• Williams, Bob and Sjon van ’t Hof. 2014. Wicked solutions: a systems approach to complex problems (First edition). Wellington, New Zealand: Bob Williams. Available from

P.S. The French and German railways (SNCF and DB) never responded to the tender, much to the surprise or regret of many a Dutch politician. Arriva Netherlands (with an offer of 100 million) was in fact British, later German). French interests are currently mostly in the form of Veolia shares. The worry is of course that foreign ownership may one day lead to profit maximization rather than service optimization, especially in a context of possible high-speed, long-distance, low-carbon transport monopolization. How can Zalm and other neoliberals maintain that this is not a problem in the light of what happens between KLM and Air France (not to mention the plunder during the Napoleonic era, the aggressive land grabbing by Louis XIV and the theocratic genocide by Henry II).

P.S. 2: Complex or wicked problems are such that skilled leaders can easily avoid answering the right questions. Members of parliamentary inquiry teams and journalists have no knowledge of the nature of wicked problems and how the systems approach can elucidate them. Are the right questions being asked? E.g. ‘What were the causes of the deep miscommunication between the Ministry and the Dutch railways (NS) and what efforts towards inter-organizational learning have been made to resolve that?’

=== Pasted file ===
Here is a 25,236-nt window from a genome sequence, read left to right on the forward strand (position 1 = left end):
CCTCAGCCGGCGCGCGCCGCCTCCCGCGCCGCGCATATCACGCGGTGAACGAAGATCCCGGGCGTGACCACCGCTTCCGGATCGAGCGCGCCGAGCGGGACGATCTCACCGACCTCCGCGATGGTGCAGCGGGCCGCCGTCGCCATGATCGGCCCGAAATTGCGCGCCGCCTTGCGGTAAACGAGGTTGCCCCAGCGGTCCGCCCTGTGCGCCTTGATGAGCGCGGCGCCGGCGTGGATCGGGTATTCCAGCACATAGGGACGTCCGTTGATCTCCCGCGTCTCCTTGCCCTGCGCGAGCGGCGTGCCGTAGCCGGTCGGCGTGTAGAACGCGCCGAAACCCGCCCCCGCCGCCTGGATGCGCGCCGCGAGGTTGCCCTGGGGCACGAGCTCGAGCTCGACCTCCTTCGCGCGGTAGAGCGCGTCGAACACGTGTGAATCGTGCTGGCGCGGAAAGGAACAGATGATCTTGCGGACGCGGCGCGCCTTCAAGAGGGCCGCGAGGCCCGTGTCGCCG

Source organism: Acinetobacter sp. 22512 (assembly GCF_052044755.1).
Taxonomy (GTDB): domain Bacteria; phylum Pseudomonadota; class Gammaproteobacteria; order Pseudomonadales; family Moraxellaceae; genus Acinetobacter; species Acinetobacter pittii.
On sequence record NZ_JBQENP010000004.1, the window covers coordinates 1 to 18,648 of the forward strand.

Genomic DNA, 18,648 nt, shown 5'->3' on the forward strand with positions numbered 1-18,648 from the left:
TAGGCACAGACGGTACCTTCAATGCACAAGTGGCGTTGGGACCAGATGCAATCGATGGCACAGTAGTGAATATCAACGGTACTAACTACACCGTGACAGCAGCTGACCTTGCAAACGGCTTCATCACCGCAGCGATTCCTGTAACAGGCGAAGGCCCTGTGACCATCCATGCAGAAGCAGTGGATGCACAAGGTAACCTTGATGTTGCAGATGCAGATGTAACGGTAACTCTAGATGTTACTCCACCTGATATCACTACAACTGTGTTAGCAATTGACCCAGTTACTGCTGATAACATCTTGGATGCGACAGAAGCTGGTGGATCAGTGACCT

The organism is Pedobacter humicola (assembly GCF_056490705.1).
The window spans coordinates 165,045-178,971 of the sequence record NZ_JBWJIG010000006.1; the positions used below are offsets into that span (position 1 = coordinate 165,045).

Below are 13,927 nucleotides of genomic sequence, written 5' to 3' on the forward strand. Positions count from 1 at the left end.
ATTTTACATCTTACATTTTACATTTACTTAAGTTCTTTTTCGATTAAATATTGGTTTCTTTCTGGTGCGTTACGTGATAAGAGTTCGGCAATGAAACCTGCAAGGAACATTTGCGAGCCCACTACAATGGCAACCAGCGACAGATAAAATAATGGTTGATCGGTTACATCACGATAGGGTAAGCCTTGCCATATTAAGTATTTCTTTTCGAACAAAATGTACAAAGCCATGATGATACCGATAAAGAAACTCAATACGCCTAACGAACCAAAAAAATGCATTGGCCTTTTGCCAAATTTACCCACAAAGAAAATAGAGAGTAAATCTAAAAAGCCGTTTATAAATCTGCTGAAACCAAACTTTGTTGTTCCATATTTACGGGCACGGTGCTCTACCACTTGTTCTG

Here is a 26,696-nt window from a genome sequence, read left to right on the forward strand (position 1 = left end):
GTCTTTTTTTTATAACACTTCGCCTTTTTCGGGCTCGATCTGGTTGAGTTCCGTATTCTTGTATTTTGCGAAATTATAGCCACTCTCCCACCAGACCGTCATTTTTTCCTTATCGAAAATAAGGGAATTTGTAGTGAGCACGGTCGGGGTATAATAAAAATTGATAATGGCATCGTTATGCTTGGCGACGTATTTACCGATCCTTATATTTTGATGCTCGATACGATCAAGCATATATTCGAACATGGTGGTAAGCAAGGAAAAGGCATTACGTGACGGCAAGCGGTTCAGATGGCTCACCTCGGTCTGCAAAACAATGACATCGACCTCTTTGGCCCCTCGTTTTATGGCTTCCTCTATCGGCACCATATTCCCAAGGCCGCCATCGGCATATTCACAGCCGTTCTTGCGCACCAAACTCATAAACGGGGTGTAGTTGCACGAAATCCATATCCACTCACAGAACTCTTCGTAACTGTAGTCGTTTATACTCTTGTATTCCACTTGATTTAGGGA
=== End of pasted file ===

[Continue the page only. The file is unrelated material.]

P.S. 3 [2 October 2015]:  Over the past years there has been a change in the way government deals with the procurement of major items, such as railway stock, rescue helicopters, or fighter aircraft. There used to be a well-established consensus culture (the so-called ‘polder system’), which was quite successful in dealing with all sorts of things. This sensible culture has been thrown overboard in an effort at liberalization and possibly to save some money. Part of the new system is probably still having the old ways in mind, while other parts are not quite used to the new ways. Another problem is that of keeping the right inter-organizational distance from each other, which seems to be impossible, with catastrophic results, especially where foreign actors are involved. Things are much easier to handle for countries endowed with industries that produce such major items. In the Netherlands this has led to the development of distrust and misgiving. The question is whether these problems are transitional or permanent. And if they are transitional, what inter-organizational learning could allow a faster transition.